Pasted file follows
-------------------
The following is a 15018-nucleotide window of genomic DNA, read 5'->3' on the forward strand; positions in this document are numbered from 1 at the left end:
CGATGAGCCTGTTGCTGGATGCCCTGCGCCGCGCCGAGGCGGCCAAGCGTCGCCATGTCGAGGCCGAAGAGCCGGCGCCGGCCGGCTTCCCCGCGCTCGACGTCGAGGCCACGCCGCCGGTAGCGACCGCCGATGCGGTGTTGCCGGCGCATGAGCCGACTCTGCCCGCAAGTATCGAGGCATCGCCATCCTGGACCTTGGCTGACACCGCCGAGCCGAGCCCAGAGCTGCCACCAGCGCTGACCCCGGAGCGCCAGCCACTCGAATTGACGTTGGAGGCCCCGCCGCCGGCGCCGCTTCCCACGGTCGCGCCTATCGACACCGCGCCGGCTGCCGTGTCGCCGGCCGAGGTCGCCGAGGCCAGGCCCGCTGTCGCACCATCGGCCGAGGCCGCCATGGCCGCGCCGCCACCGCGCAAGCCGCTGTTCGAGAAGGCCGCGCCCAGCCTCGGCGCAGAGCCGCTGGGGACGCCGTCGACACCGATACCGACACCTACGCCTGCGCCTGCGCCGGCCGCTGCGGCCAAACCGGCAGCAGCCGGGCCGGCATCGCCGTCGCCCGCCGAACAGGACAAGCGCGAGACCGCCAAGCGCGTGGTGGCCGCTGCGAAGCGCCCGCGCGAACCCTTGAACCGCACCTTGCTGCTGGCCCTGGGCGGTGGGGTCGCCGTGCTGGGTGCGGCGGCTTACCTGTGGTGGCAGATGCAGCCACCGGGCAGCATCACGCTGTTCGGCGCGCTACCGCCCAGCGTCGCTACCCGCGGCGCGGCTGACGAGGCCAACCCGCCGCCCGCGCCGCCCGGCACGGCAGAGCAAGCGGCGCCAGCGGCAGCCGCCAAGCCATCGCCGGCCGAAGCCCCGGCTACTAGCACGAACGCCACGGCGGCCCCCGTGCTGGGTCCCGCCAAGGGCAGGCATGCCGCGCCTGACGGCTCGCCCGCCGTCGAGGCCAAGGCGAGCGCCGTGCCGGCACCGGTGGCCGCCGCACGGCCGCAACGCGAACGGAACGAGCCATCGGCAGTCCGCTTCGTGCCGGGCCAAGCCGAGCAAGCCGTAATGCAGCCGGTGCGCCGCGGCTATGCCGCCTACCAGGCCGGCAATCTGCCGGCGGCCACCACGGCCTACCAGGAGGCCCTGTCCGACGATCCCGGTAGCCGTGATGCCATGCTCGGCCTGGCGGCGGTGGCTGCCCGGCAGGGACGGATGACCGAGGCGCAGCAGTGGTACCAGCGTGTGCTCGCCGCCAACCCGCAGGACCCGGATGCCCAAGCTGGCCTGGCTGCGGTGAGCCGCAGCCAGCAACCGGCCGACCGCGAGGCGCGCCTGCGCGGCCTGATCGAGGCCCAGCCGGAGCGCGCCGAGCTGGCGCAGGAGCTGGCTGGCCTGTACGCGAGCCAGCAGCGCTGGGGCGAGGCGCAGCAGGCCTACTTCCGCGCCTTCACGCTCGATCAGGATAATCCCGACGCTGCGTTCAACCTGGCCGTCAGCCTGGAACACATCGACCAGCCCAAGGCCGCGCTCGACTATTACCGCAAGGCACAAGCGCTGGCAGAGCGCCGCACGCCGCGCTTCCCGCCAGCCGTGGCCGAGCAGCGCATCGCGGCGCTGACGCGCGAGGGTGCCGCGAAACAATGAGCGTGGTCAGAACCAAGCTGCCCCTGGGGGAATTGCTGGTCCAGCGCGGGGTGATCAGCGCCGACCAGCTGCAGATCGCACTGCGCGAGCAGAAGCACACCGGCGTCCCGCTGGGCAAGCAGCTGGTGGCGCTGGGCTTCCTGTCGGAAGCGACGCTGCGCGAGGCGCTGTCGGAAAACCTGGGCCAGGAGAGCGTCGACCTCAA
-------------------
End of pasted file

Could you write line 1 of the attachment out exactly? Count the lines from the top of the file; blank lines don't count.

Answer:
The following is a 15018-nucleotide window of genomic DNA, read 5'->3' on the forward strand; positions in this document are numbered from 1 at the left end: